WAJAJAJA wrote:hi, Im Walter, in Lafayette, outside of newton, Trying to burn coal in my multi fuel outdoor wood burner, it burns wood, coal, so the dealer said, it has a shaker grate, and it also has separate chamber for burners for oil ,propane, or waste oil,
So far at best Ive only been able to burn a mix of firewood and coal, and the coal often get smothered in ash, I suspect that the coal get the water too hot, shut off the blower, and the system doesn't cool fast enough to turn on the blower to reignite the coal.
Im useing stove coal that I got from Wilson, in Sparta, the Dealer in Ohio told me he sells many tons of bituminus and it burn very well , but thats ohio, thats not available in NJ, is it. or desireable.
WAJAJAJA wrote:hi, there is power blower that is thermostat controlled by the water temperature which is set for 165 in the boiler, I cannot have it go higher or the hot air furnace in the basement trys to blow off the heat and just blows the heat into the house have had it go up to 95 degrees. and that also boils off the water in the system.
I suspect that I need to learn the right amount of coal vs thickness and time to balance this out with a minimum of wood that ashes it up
You migh already know this stuff but I hope it's worth bring up again so here goes...
Mixing anthracite coal and wood generally does not promote good, steady or thorough combustion of either fuel. Having said that, I've read post where some operators are happy with the results. There are some physical and chemical realities to combusting the fuels both together and separately.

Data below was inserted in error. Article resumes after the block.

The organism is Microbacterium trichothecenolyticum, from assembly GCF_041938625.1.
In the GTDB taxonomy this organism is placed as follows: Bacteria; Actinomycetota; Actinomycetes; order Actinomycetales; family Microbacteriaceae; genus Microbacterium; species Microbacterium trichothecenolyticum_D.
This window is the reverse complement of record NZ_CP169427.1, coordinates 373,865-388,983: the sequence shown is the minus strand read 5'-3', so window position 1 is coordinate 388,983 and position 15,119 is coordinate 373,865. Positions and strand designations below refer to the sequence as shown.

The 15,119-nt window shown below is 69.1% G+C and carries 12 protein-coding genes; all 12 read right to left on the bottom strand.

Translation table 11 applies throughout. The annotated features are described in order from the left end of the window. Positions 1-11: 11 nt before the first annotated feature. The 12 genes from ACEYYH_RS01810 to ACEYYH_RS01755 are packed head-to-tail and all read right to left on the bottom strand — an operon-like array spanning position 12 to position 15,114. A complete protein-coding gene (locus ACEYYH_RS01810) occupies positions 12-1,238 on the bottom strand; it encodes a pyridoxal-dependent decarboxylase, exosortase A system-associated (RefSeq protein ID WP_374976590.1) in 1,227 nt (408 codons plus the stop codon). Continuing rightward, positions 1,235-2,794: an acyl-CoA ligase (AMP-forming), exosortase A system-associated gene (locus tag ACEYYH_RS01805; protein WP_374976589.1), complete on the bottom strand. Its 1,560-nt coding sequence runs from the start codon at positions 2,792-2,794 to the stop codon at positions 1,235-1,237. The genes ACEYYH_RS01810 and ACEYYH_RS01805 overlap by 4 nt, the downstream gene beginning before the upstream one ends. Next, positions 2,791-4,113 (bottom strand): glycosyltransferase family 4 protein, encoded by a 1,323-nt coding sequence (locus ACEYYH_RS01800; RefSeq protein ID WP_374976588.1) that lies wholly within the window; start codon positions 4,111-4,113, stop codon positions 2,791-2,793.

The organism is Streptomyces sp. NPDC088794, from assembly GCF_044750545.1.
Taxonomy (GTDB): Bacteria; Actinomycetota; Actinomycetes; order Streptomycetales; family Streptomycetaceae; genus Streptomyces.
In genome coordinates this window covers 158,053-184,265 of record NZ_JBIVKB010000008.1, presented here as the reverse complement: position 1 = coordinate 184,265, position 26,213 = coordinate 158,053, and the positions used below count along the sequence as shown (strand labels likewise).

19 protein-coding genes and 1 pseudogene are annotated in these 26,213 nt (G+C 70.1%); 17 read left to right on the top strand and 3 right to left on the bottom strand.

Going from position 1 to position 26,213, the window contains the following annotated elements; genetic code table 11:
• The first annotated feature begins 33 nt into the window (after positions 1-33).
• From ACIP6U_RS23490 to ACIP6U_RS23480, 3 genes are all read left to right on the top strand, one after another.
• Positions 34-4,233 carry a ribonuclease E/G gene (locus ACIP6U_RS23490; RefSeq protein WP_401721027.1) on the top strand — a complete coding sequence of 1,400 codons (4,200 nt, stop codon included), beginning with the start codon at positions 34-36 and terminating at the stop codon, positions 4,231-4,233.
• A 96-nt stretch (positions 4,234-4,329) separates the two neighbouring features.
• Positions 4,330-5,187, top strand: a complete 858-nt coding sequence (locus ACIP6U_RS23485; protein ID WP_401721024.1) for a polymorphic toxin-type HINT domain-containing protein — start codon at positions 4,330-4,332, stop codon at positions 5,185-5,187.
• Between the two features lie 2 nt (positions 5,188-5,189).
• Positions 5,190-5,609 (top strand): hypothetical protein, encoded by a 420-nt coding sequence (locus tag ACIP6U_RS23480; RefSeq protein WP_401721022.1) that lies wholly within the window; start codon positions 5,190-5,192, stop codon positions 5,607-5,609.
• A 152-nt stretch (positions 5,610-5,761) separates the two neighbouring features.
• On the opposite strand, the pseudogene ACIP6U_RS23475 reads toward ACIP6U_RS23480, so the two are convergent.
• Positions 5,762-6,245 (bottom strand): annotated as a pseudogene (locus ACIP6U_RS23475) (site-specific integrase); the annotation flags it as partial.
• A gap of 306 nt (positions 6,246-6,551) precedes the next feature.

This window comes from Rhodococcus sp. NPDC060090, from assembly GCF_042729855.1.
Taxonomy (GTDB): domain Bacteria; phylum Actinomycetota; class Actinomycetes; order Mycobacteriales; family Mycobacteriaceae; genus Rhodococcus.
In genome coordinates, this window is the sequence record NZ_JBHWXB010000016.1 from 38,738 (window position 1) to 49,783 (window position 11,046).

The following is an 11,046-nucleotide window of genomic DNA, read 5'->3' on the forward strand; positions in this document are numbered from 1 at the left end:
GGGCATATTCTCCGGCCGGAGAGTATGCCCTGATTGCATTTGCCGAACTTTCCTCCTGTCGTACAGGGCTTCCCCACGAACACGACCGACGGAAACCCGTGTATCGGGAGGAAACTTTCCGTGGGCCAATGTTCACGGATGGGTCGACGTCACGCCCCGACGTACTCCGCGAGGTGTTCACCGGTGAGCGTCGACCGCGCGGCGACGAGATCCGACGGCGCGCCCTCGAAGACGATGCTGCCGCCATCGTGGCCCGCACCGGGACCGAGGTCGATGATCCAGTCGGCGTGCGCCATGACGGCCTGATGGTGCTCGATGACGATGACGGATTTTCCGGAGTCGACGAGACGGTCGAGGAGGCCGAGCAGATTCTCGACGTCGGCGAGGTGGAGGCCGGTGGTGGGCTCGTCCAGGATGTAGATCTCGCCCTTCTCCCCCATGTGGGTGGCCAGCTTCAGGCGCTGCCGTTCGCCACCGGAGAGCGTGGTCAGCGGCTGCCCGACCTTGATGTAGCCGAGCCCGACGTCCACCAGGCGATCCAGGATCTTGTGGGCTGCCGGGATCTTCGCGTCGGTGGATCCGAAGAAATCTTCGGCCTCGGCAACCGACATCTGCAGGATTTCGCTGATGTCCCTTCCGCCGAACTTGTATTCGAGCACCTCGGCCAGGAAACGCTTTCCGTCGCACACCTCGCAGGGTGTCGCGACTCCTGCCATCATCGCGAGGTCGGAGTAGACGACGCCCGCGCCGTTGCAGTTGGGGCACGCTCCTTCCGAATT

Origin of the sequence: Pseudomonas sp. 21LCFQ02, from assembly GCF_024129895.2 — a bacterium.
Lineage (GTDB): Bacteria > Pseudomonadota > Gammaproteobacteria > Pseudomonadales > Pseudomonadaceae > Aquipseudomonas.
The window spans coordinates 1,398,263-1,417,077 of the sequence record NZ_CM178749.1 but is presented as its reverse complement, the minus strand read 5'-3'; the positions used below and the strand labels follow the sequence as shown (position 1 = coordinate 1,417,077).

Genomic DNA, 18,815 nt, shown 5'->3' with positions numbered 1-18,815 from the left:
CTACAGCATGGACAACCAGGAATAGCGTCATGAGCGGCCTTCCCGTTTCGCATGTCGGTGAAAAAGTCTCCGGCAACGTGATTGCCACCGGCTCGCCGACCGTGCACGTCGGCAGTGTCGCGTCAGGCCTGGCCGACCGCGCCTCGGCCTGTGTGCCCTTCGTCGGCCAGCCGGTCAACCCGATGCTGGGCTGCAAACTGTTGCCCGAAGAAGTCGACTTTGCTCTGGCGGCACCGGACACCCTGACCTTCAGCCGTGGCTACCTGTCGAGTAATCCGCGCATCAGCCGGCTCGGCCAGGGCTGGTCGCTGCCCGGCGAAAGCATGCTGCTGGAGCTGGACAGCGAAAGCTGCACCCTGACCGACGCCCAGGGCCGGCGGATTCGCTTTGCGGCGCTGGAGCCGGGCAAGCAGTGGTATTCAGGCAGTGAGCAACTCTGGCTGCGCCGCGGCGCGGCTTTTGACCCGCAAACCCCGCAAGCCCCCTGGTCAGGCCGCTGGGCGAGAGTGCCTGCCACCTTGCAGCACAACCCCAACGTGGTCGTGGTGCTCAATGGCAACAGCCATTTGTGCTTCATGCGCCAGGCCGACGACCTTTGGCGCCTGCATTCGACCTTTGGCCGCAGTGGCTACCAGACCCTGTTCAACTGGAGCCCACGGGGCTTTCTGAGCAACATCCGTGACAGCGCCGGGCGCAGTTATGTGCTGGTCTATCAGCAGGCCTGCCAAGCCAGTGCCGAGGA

- Wood requires considerably less air to burn properly than anthracite. It also does best with a mix under and over fire air because it burns as coals and generates smoke. Fort the smoke to burn, it needs the proper amount of heat and extra over fire air to make the smoke bunt into flames. Under these conditions the anthracite mixed in might not burn fully.
- Conversely, setting the air for anthracite combustion could/will over fire the wood mixed in and generate a lot of heat very quickly while the anthracite burns along nicely. Since you've got forced combustion air, maybe this is what's happening when your furnace dumps the excess heat as a safety feature. For Anthracite to burn controllably it needs a deep bed. Most if not all of the air should be fed from below the grate. Anthracite has little volatiles (smoke) in it and is mostly carbon. The entire bed will ignite only if there is enough air fed from below and controlling the amount of air will control the heat output. I've played around and put a chunk of firewood ontop of a coal fire and it just sat there and charred without flaming. Once I fed more air, enough oxygen made it thru the burning coal and finally the piece of wood flamed off.